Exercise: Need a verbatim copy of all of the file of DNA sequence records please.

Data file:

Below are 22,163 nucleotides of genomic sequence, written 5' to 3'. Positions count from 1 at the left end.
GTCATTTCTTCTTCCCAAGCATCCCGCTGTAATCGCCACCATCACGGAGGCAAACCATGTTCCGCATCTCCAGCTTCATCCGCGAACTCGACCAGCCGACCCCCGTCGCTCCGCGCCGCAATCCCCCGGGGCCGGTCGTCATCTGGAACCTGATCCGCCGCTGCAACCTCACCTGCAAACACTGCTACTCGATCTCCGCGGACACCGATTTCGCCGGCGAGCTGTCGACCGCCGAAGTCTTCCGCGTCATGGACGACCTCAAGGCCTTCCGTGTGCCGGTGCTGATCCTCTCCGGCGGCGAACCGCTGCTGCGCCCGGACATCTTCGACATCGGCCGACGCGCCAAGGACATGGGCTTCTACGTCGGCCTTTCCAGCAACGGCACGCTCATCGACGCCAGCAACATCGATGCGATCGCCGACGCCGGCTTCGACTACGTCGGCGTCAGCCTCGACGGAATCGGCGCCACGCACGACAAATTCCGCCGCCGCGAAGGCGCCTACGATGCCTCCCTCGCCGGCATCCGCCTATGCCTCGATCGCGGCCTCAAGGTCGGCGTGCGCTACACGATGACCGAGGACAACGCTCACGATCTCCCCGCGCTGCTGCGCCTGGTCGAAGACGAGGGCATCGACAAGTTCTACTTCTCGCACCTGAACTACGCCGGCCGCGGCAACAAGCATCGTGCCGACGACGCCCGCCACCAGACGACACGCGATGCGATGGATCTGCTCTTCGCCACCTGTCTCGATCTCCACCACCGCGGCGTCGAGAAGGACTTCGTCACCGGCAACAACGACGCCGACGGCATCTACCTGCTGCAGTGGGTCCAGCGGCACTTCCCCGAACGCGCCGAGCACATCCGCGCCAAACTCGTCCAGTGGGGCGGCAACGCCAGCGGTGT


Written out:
Below are 22,163 nucleotides of genomic sequence, written 5' to 3'. Positions count from 1 at the left end.
GTCATTTCTTCTTCCCAAGCATCCCGCTGTAATCGCCACCATCACGGAGGCAAACCATGTTCCGCATCTCCAGCTTCATCCGCGAACTCGACCAGCCGACCCCCGTCGCTCCGCGCCGCAATCCCCCGGGGCCGGTCGTCATCTGGAACCTGATCCGCCGCTGCAACCTCACCTGCAAACACTGCTACTCGATCTCCGCGGACACCGATTTCGCCGGCGAGCTGTCGACCGCCGAAGTCTTCCGCGTCATGGACGACCTCAAGGCCTTCCGTGTGCCGGTGCTGATCCTCTCCGGCGGCGAACCGCTGCTGCGCCCGGACATCTTCGACATCGGCCGACGCGCCAAGGACATGGGCTTCTACGTCGGCCTTTCCAGCAACGGCACGCTCATCGACGCCAGCAACATCGATGCGATCGCCGACGCCGGCTTCGACTACGTCGGCGTCAGCCTCGACGGAATCGGCGCCACGCACGACAAATTCCGCCGCCGCGAAGGCGCCTACGATGCCTCCCTCGCCGGCATCCGCCTATGCCTCGATCGCGGCCTCAAGGTCGGCGTGCGCTACACGATGACCGAGGACAACGCTCACGATCTCCCCGCGCTGCTGCGCCTGGTCGAAGACGAGGGCATCGACAAGTTCTACTTCTCGCACCTGAACTACGCCGGCCGCGGCAACAAGCATCGTGCCGACGACGCCCGCCACCAGACGACACGCGATGCGATGGATCTGCTCTTCGCCACCTGTCTCGATCTCCACCACCGCGGCGTCGAGAAGGACTTCGTCACCGGCAACAACGACGCCGACGGCATCTACCTGCTGCAGTGGGTCCAGCGGCACTTCCCCGAACGCGCCGAGCACATCCGCGCCAAACTCGTCCAGTGGGGCGGCAACGCCAGCGGTGT